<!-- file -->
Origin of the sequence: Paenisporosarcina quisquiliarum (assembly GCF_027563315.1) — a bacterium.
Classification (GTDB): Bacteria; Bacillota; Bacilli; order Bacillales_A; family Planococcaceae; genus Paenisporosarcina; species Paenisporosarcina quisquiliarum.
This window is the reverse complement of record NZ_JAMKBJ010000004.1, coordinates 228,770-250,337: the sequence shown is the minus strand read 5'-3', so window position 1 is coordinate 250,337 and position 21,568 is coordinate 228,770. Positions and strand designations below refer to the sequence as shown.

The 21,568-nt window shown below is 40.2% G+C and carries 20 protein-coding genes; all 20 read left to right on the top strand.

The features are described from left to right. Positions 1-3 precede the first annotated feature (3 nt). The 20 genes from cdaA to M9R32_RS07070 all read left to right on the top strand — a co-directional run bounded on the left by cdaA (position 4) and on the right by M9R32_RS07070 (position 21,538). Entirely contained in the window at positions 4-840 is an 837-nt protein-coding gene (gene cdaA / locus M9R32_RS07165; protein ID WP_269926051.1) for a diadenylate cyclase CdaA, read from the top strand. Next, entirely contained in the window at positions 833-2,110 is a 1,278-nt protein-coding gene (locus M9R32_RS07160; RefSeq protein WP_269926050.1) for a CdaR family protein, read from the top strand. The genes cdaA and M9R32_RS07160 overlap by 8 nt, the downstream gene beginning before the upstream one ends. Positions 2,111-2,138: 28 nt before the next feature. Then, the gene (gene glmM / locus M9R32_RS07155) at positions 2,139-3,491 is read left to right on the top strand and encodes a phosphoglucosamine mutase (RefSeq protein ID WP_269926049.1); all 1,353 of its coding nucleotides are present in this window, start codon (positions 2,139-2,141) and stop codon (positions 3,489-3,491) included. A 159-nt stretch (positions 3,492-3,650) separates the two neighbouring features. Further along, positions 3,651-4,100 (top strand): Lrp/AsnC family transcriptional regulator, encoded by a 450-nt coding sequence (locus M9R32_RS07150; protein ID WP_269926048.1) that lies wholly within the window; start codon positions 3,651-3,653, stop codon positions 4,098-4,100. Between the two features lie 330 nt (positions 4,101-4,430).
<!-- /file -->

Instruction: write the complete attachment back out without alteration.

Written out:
Origin of the sequence: Paenisporosarcina quisquiliarum (assembly GCF_027563315.1) — a bacterium.
Classification (GTDB): Bacteria; Bacillota; Bacilli; order Bacillales_A; family Planococcaceae; genus Paenisporosarcina; species Paenisporosarcina quisquiliarum.
This window is the reverse complement of record NZ_JAMKBJ010000004.1, coordinates 228,770-250,337: the sequence shown is the minus strand read 5'-3', so window position 1 is coordinate 250,337 and position 21,568 is coordinate 228,770. Positions and strand designations below refer to the sequence as shown.

The 21,568-nt window shown below is 40.2% G+C and carries 20 protein-coding genes; all 20 read left to right on the top strand.

The features are described from left to right. Positions 1-3 precede the first annotated feature (3 nt). The 20 genes from cdaA to M9R32_RS07070 all read left to right on the top strand — a co-directional run bounded on the left by cdaA (position 4) and on the right by M9R32_RS07070 (position 21,538). Entirely contained in the window at positions 4-840 is an 837-nt protein-coding gene (gene cdaA / locus M9R32_RS07165; protein ID WP_269926051.1) for a diadenylate cyclase CdaA, read from the top strand. Next, entirely contained in the window at positions 833-2,110 is a 1,278-nt protein-coding gene (locus M9R32_RS07160; RefSeq protein WP_269926050.1) for a CdaR family protein, read from the top strand. The genes cdaA and M9R32_RS07160 overlap by 8 nt, the downstream gene beginning before the upstream one ends. Positions 2,111-2,138: 28 nt before the next feature. Then, the gene (gene glmM / locus M9R32_RS07155) at positions 2,139-3,491 is read left to right on the top strand and encodes a phosphoglucosamine mutase (RefSeq protein ID WP_269926049.1); all 1,353 of its coding nucleotides are present in this window, start codon (positions 2,139-2,141) and stop codon (positions 3,489-3,491) included. A 159-nt stretch (positions 3,492-3,650) separates the two neighbouring features. Further along, positions 3,651-4,100 (top strand): Lrp/AsnC family transcriptional regulator, encoded by a 450-nt coding sequence (locus M9R32_RS07150; protein ID WP_269926048.1) that lies wholly within the window; start codon positions 3,651-3,653, stop codon positions 4,098-4,100. Between the two features lie 330 nt (positions 4,101-4,430).